August 2, 2003
Attach an object at precisely 12” above your maximum reach with rope or cord. Within Tabata interval parameters jump and touch the attached object. Score as other Tabata exercises – lowest count in any of eight intervals.
Pull to inverted hang from pull-up bar or rings 50 reps in as few sets as possible (keep arms and legs as straight as you can).
Repeat Tabata jump interval.
Post first Tabata jump scores, number of sets for 50 pulls, and second Tabata Jump score. E.G., 12/3/9 (twelve jumps minimum in first effort/3 sets for 50 pulls/9 jumps minimum in second effort).
We are developing a series of high intensity team workouts that are maximally taxing to athletes of widely varying capacities and numbers of participants. Here two teams relay in a run, rope climb, and ring dip race.
Posted by lauren at August 2, 2003 12:08 AM
Coach: I think you gotta define that phrase "inverted hang" a little more completely . .
I *think* it means: "Hang from the bar/rings, and get your body into a position that's as straight as a nail, toes to ceiling (above your grip) and head down (below your grip) . . . and get to that postion with as little bending of your body and arms as possible . . " but I'd like to know for sure. (Knowing *how* to do it would be nice, too . . .)
Thank you, Sir. You are exactly correct on all counts.
Initially, you may need to initiate the movement with sufficient "tuck" (leg and hip flexion)to get to inverted.
Not good for an old ring specialist (with no rings in his home gym). Used a pullup bar and adjusted the basketball rim for the jumps. Results: 19/10/15.
I looked like a real athlete today! Jumping as fast as I could to touch the washer hanging from a string a foot above my head had me stumbling about, waving my arms frantically in the air. That damned washer started swinging and of course I missed it plenty of times. I only counted the "hits". Maybe I should have used something heavier.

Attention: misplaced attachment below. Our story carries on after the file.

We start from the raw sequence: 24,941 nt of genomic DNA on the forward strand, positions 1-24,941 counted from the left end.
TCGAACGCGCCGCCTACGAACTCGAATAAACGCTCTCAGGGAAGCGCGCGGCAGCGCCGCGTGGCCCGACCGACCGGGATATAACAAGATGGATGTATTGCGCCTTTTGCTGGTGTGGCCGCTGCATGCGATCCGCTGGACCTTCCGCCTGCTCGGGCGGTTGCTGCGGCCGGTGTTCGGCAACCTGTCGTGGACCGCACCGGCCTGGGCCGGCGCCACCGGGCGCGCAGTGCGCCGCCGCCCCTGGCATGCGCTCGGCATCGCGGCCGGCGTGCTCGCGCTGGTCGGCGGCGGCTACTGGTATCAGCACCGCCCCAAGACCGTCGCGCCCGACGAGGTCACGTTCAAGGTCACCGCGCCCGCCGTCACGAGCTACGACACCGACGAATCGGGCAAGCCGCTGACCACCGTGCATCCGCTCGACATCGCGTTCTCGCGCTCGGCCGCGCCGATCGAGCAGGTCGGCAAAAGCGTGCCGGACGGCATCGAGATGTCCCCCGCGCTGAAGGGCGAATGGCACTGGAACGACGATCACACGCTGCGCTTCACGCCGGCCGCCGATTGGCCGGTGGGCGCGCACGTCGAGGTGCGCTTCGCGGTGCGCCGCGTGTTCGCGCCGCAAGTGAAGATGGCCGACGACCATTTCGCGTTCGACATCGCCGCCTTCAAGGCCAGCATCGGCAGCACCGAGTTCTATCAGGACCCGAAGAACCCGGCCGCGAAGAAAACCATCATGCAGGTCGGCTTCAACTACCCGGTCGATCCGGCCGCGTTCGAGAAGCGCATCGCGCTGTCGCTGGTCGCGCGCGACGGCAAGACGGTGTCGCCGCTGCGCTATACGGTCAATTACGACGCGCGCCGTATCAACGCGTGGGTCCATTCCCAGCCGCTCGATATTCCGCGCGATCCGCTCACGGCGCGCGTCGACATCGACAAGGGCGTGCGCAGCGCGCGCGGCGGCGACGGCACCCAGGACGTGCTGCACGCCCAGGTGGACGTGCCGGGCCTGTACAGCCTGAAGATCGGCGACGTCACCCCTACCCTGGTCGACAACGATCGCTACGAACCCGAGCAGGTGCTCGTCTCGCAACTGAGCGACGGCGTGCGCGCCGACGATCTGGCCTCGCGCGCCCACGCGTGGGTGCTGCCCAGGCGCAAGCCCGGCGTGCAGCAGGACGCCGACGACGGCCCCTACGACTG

I thought the inverted hangs would be a breeze. It was a surprise when my lats quit before my grip.
This WOD had me cursing and/or laughing most of the time...good one Coach!
What is a Tabata interval?
Very briefly, a Tabata interval is a particular exercise protocol that can be applied to (almost) any exercise. It is 8 rounds, each having 20 seconds of work and 10 seconds of rest. You do the 8 rounds one after the other, so the whole interval takes exactly 4 minutes. Most of the time, the Tabata interval is used on full-body movements like squats (or jumping).
So, in this WOD, this means jump for the hanging object as fast as you can for 20 seconds, rest for 10, jump again for 20, etc., for 8 rounds.
You "score" a Tabata interval by counting how many reps you get in each of the 8 rounds. Your score for the whole interval is the LOWEST score across all 8 rounds (usually, the last one).
If you use the search function on the main page of CrossFit, you will find LOTS of discussion of this sick, twisted, training method in past posts.
It really should've been 32/10/30 but during my "25" round (my only sub-30 round) I missed the tape 3 times (my target was a strip of athletic tape) and I stopped and looked at the stopwatch with 3 seconds left on the clock.
The inverted hangs, however, were quite anohter story. Between the lats on the hang part of the move and the abs on the pull-to-the-inverted-hang part of the move, I was toast.
13/13/DNF. I knew I couldn't do this in my gym, so I went to the park with my kids. The heat index was about 100-105. The second set of jumps my four year old asked me repeatedly during every rest if she could get on the baby swing. I was sweating like I had taken a shower with my clothes on, and just said to heck with it after set four. I was on track for 13, though. It just occurred to me after all this time that you can actually pace yourself in Tabata workouts, and not go all out on every set, because you always know in advance the toughest ones will be the last ones.